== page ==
Universal life may succeed where whole and term fail

Aug 03, 2011

Those who feel bound by the terms of other policies may find the answer in universal life insurance.

Some people feel term life policies provide too little bang for the buck, and whole life is often unnecessary, folks say. So why not meet in the middle? Experts suggest universal life insurance has the affordability of term and the coverage of whole.

Universal life insurance is a form of permanent life insurance developed in the 1970s. It includes a starting premium higher than its term equivalent, according to The Cincinnati Enquirer, but shrinks to save customers more over a period of time that they can set themselves.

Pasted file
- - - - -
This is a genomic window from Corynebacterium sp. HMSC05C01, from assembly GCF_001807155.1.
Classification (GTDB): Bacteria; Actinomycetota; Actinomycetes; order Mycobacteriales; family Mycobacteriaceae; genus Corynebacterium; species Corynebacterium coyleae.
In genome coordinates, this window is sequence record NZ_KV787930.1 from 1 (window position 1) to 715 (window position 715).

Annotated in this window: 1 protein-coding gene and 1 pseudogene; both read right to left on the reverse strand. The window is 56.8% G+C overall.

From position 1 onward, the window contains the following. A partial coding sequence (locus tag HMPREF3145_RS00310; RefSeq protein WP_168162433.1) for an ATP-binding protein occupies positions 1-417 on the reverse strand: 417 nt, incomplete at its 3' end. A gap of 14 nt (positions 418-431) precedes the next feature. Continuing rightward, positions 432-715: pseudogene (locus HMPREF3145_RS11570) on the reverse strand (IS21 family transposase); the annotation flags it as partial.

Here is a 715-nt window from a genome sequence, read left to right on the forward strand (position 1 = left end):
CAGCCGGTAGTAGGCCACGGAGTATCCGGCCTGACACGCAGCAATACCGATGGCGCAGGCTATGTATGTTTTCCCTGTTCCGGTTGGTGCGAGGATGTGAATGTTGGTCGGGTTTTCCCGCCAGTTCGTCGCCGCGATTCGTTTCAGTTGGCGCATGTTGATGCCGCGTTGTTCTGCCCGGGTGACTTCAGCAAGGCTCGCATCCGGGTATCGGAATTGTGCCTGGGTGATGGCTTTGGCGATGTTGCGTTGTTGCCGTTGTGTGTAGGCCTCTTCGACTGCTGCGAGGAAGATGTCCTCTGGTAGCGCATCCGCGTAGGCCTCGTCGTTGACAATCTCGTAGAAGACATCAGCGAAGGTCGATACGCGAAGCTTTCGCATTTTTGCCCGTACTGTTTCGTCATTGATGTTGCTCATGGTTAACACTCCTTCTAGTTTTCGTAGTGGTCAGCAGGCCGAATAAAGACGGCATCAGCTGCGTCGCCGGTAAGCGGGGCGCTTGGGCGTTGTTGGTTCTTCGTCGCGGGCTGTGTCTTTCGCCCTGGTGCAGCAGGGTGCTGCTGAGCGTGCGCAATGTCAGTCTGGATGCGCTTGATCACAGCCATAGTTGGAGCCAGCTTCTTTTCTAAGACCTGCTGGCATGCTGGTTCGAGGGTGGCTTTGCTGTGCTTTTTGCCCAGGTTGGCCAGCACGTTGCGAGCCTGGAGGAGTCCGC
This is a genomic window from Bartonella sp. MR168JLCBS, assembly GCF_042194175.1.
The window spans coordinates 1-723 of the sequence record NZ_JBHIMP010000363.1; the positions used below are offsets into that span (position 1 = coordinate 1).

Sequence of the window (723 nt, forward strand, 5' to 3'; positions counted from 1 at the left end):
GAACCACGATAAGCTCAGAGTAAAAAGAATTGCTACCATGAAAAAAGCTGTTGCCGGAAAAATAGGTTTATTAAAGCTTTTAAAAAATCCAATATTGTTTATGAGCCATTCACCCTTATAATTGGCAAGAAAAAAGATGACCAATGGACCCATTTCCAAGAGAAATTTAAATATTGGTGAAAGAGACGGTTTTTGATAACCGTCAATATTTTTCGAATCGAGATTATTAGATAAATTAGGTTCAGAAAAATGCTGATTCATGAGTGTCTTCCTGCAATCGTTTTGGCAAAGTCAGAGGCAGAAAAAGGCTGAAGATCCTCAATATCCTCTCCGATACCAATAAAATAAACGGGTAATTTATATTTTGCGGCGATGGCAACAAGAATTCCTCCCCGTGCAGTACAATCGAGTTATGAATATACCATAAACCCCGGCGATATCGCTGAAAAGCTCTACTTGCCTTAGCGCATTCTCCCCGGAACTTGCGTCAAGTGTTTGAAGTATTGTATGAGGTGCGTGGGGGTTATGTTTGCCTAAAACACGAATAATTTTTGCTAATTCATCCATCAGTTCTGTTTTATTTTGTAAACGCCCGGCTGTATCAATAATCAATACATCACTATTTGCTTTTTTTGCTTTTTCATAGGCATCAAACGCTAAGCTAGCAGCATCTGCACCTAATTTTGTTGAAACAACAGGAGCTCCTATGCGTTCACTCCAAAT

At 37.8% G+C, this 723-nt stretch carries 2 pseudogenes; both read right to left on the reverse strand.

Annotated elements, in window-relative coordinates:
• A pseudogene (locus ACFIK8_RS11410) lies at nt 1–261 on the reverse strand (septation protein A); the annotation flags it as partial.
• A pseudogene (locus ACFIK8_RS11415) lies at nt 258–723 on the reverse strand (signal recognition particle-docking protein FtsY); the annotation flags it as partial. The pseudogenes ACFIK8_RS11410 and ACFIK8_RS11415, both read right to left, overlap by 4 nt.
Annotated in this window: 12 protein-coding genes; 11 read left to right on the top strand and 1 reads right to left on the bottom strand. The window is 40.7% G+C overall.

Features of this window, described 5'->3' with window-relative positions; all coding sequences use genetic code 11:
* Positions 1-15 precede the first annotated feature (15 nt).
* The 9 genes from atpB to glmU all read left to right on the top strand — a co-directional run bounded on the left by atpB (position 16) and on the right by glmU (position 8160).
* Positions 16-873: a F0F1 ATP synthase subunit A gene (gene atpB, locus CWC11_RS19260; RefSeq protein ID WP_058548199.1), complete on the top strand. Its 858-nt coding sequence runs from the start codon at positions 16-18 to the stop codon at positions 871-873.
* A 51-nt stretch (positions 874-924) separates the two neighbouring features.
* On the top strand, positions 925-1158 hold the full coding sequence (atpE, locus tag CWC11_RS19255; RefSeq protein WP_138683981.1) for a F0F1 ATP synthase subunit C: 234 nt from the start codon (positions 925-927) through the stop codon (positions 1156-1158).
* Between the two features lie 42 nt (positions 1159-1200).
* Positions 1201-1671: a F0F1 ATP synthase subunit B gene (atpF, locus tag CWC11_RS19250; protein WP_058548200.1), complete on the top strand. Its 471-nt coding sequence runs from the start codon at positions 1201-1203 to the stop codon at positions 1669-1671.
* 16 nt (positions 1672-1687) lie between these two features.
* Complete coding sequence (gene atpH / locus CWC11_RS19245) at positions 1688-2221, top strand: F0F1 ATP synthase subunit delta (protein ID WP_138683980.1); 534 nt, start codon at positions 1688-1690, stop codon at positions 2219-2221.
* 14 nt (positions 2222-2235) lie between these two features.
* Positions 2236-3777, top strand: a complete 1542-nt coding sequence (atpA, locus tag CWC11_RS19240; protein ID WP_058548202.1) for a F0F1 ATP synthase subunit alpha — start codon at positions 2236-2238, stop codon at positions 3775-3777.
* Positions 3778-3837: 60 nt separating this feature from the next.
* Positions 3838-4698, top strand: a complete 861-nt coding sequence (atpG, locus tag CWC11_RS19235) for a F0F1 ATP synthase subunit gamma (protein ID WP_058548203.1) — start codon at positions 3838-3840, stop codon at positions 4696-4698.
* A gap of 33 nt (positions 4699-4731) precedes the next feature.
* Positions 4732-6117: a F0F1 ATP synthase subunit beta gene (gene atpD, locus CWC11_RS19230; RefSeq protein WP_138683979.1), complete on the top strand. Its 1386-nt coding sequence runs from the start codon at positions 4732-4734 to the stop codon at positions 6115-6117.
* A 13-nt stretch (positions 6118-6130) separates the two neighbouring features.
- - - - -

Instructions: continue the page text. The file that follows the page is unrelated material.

Term life policies may be easy to manage, but the bottom line is no one likes seeing rates grow when the policy expires, especially as recent life expectancy heights have policyholders expecting the need for coverage well into their sixties and seventies.

Whole life plans may restrict buyers even more since they will never know for sure they'll need more than term, and can't escape from if rates become unaffordable.

"What happens if they cannot pay the insurance premium, or want to decrease the death benefit because they don’t need that level of coverage any longer?" asked Evan Tunis, president of Next Exit Retirement in Florida. "With universal life, you have flexibility."

Universal accounts are designed to let users fund a custom duration that they're free to adjust along the way. The Enquirer estimates that universal life creates a lower policy turnover, which yields corresponding profit for insurers.

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